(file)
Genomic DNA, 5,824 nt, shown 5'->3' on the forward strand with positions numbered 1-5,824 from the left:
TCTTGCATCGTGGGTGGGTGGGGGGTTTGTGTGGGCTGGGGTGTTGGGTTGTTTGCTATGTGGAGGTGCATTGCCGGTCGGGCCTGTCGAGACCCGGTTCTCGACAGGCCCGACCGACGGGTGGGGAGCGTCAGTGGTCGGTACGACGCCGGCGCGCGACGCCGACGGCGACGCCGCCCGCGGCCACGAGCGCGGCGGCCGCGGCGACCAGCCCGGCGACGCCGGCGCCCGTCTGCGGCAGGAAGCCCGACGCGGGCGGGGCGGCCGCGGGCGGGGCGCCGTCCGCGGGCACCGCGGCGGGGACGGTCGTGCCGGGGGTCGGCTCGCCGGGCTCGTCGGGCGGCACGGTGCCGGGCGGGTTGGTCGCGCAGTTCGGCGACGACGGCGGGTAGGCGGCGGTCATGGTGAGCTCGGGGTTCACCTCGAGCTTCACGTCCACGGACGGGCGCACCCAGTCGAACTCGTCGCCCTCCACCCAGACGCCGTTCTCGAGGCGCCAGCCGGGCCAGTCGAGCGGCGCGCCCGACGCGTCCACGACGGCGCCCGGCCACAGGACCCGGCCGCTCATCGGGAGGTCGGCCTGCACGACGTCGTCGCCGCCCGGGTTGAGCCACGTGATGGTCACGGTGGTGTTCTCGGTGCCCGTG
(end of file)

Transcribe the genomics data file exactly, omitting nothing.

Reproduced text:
Genomic DNA, 5,824 nt, shown 5'->3' on the forward strand with positions numbered 1-5,824 from the left:
TCTTGCATCGTGGGTGGGTGGGGGGTTTGTGTGGGCTGGGGTGTTGGGTTGTTTGCTATGTGGAGGTGCATTGCCGGTCGGGCCTGTCGAGACCCGGTTCTCGACAGGCCCGACCGACGGGTGGGGAGCGTCAGTGGTCGGTACGACGCCGGCGCGCGACGCCGACGGCGACGCCGCCCGCGGCCACGAGCGCGGCGGCCGCGGCGACCAGCCCGGCGACGCCGGCGCCCGTCTGCGGCAGGAAGCCCGACGCGGGCGGGGCGGCCGCGGGCGGGGCGCCGTCCGCGGGCACCGCGGCGGGGACGGTCGTGCCGGGGGTCGGCTCGCCGGGCTCGTCGGGCGGCACGGTGCCGGGCGGGTTGGTCGCGCAGTTCGGCGACGACGGCGGGTAGGCGGCGGTCATGGTGAGCTCGGGGTTCACCTCGAGCTTCACGTCCACGGACGGGCGCACCCAGTCGAACTCGTCGCCCTCCACCCAGACGCCGTTCTCGAGGCGCCAGCCGGGCCAGTCGAGCGGCGCGCCCGACGCGTCCACGACGGCGCCCGGCCACAGGACCCGGCCGCTCATCGGGAGGTCGGCCTGCACGACGTCGTCGCCGCCCGGGTTGAGCCACGTGATGGTCACGGTGGTGTTCTCGGTGCCCGTG